It's one thing to permit alcohol to be sold with meals at restaurants and country clubs. But Cardston needs to avoid the plague of liquor stores vexing so many other communities. Liquor stores, by their very existence, attract too many unsavory elements. This should not be allowed to become a Trojan Horse for the ultimate establishment of liquor stores.

Saturday, August 30, 2014

Revisiting LDS President George Albert Smith's 1946 Prophecy; Why It Is Unlikely To Be Fulfilled In Its Specified Format

The deteriorating international situation, with the wars, rumours of wars, pestilence, and drought have triggered a renewed interest in prophecy among some within the Mormon community. Among the prophecies discussed is one reportedly given in 1946 by Church President George Albert Smith while visiting with a family in Utah. The person recording the prophecy was a neighbor of President Smith.

Here is the most important excerpt:

Pres. Smith said, "I have had a troublesome vision of another great and terrible war that made the war just ended look like a training exercise World War II and people died like flies. It began at a time when the Soviet Union's military might dwarfed that of the United States, and we [that is, the United States] would have missiles in Europe that carried an atomic bomb. I saw the United States withdraw its missiles to appease the Soviet Union, and then the war began." He also said that we would have big missiles in deep holes he described like grain silos which the Soviets would try to destroy with their own missiles. They would hit military installations and some cities also. He said that the president at that time would be of Greek extraction.

Until then all the presidents would be of British or northern European ancestry. He continued that the U.S. would be bound by numerous entangling alliances and would take away weapons owned by the people. He talked some about the initial attack and the ground warfare, but I can't remember enough to document all their tactics and in which countries various things occurred. One tactic, especially in Europe, was to transport tanks in thousands of big trucks like semi-trailers on the super highways to have them located where they wanted them when the war was to begin. During that explanation I asked, "What about the Atomic Cannon?" to which he answered, "I didn't see anything like that." Then he said, "The aftermath was dreadful. Think of the worst, most difficult times of the Depression." He turned to us children and said, "You won't remember the Depression," which was true. I didn't know there was a depression as I was growing up - the sun came up every morning, flowers bloomed, we went to school, and there was church every Sunday. But he repeated to our parents, "Think of the worst condition of the Depression. Can you think of something?" Our father answered, "Oh yes!" Then Pres. Smith continued, "You know how Sunday school picnics are complete with salad, chicken, root beer, and dessert, and everyone has a wonderful time. The worst time of the Depression will seem like a Sunday school picnic when compared with conditions that will exist after that great war." When he finished speaking he turned around and went to the front door.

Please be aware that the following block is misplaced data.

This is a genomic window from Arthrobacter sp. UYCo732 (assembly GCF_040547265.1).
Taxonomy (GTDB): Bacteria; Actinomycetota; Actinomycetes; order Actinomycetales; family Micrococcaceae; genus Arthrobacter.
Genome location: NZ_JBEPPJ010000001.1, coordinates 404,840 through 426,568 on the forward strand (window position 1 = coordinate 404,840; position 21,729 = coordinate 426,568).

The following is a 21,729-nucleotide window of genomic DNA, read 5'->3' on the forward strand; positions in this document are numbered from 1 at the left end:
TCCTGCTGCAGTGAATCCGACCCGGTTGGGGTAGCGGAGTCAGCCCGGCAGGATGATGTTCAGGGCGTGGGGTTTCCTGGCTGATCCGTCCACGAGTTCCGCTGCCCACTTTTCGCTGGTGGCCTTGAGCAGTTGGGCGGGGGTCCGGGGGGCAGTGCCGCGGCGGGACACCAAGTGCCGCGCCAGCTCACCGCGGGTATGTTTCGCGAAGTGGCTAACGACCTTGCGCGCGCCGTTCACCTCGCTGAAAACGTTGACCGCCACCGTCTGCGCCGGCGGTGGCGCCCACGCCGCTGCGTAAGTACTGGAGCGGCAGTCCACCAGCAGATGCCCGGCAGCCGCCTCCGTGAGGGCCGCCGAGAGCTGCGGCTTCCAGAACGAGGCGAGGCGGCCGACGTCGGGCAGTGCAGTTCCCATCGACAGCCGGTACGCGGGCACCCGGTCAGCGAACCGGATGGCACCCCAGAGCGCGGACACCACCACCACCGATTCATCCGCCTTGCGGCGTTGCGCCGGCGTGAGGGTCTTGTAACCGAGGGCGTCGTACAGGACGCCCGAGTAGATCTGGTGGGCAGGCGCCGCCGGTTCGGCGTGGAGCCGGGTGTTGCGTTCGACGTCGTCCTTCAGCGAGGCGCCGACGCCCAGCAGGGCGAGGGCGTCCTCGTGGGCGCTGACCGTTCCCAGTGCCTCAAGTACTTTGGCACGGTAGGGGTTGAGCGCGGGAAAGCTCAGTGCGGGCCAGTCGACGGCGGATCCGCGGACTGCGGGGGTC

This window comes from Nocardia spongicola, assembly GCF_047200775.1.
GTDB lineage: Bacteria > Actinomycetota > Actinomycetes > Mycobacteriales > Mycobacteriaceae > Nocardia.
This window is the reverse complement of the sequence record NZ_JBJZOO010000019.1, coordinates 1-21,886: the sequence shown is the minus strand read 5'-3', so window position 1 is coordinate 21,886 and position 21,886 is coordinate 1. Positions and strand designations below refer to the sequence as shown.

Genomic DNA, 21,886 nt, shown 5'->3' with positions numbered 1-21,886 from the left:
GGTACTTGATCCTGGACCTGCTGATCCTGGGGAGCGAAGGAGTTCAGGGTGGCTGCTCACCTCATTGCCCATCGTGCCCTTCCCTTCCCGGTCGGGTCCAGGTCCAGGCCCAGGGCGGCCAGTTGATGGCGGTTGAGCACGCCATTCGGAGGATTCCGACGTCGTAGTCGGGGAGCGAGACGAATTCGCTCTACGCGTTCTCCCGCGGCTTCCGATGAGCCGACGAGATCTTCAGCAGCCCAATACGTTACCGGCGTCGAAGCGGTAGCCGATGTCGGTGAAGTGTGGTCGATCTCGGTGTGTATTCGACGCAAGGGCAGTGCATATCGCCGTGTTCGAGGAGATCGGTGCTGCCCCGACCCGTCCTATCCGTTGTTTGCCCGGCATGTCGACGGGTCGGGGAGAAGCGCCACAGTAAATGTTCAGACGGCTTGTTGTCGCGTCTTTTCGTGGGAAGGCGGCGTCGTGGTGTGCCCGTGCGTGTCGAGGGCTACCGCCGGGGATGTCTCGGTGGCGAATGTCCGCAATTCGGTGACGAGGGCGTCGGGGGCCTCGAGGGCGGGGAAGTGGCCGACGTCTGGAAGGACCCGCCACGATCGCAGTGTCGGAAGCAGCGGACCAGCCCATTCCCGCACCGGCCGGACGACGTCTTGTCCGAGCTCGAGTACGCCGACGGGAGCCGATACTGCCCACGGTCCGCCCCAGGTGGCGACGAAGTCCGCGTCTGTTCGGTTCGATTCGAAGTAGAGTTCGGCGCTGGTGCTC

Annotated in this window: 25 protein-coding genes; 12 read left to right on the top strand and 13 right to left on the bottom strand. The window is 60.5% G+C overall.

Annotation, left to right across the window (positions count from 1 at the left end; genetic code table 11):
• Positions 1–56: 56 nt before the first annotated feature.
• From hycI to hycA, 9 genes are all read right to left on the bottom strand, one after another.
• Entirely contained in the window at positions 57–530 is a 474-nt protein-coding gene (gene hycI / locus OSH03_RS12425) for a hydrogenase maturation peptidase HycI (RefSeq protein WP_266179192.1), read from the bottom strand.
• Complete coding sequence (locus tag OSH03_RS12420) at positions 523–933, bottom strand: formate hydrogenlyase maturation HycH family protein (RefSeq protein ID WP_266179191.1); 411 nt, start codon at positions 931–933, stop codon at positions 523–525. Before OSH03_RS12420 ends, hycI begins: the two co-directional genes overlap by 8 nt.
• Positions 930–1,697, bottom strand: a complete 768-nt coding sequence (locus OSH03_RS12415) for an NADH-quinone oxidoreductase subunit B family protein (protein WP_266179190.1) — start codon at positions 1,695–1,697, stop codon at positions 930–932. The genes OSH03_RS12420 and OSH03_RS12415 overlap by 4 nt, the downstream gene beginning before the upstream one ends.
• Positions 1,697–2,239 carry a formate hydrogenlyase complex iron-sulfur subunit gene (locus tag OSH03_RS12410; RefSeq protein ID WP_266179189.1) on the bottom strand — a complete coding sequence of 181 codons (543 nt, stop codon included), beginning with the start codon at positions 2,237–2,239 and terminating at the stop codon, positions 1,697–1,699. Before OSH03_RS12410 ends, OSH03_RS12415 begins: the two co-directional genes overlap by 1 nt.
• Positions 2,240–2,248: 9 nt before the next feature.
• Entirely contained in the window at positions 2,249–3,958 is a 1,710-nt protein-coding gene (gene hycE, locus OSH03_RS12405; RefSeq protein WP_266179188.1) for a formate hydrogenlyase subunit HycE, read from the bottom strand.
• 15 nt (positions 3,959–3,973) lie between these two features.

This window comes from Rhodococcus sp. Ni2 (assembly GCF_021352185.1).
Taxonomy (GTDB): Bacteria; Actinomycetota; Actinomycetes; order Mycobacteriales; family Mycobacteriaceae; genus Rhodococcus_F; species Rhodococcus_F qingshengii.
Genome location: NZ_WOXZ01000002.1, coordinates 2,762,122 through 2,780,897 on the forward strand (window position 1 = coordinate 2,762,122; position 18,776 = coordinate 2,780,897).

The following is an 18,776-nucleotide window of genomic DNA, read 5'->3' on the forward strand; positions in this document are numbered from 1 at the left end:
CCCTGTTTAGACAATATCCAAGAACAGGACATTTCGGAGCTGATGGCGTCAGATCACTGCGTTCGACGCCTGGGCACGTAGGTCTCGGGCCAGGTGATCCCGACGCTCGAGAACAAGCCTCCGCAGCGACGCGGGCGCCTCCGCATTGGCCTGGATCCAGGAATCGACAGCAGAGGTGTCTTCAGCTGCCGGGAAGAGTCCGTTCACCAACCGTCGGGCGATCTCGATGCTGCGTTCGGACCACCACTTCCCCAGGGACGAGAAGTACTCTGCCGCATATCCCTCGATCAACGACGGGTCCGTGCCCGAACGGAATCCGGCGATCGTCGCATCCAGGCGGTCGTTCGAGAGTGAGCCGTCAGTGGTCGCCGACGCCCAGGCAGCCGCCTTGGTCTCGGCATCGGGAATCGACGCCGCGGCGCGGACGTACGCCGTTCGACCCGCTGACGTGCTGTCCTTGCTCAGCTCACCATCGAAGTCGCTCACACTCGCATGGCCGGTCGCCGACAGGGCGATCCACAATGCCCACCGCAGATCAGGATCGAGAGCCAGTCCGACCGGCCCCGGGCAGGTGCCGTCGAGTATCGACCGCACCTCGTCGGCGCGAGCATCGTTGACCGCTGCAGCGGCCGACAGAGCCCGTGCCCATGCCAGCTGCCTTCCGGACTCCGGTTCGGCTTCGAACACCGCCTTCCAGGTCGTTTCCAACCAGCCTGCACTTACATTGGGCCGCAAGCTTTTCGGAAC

Post-analysis reveals the most likely time of fulfillment of this prophecy would have been 1988-1989. The U.S. had just reached agreement with the Soviet Union on intermediate range nuclear forces in 1987. The key to preventing fulfillment may have been President Ronald Reagan's courageous refusal to accept Soviet President Mikhail Gorbachev's proposal to ban all ballistic missiles at the Reykjavík Summit in 1986. The subsequent American Strategic Defense Initiative convinced Gorbachev that the Soviets couldn't hope to outspend the U.S., leading to the transformation of glasnost and perestroika from a ruse designed to hoodwink the West into a serious initiative that led to the so-called "Evil Empire" voluntarily disbanding in 1992.

Nevertheless, the threat of this prophecy's fulfillment in this form didn't completely recede until after the 1988 Presidential elections. The Democratic nominee, Michael Dukakis, was of Greek origin, and in July 1988, right after the Democratic national convention, a Gallup poll showed Dukakis leading by 17 points. But this proved merely to be a post-convention bump as George H.W. Bush clawed his way back to a six-point victory in November after successfully portraying Dukakis as soft on crime.

Some people wonder if George Albert Smith used the term "Greek" as a substitute for "non-White", and claim Barack Obama is the President under which the attack will happen. However, Obama is mixed-race, and on his maternal side, his mother, Stanley Ann Durham. is of English origin. So Barack Obama at least partways continues the tradition of American Presidents holding either British or other Northern European ancestry. By the way, a short list of 2016 Presidential hopefuls reveals no one of Greek ancestry, although Bobby Jindal is of Asian Indian origin and has no European ancestry.

In addition, Russia's current military might, while improving, does NOT dwarf American military might, even though Russian bombers and submarines are behaving provocatively worldwide and Russia is bullying its immediate neighbors (Georgia and Ukraine). While the U.S. is still hogtied by entangling alliances and there are increasing infringements upon the right to bear arms, the U.S. government has not, in the general sense, taken away all weapons owned by the people yet. Consequently, I don't believe George Albert Smith's prophecy will be fulfilled in its specified format, although some of the individual events could still take place. Too many people have had visions of a physical invasion of the United States by international forces led by the Russians and Chinese for us to dismiss this possibility. Another LDS blogger echoes the possibility of at least a partial fulfillment.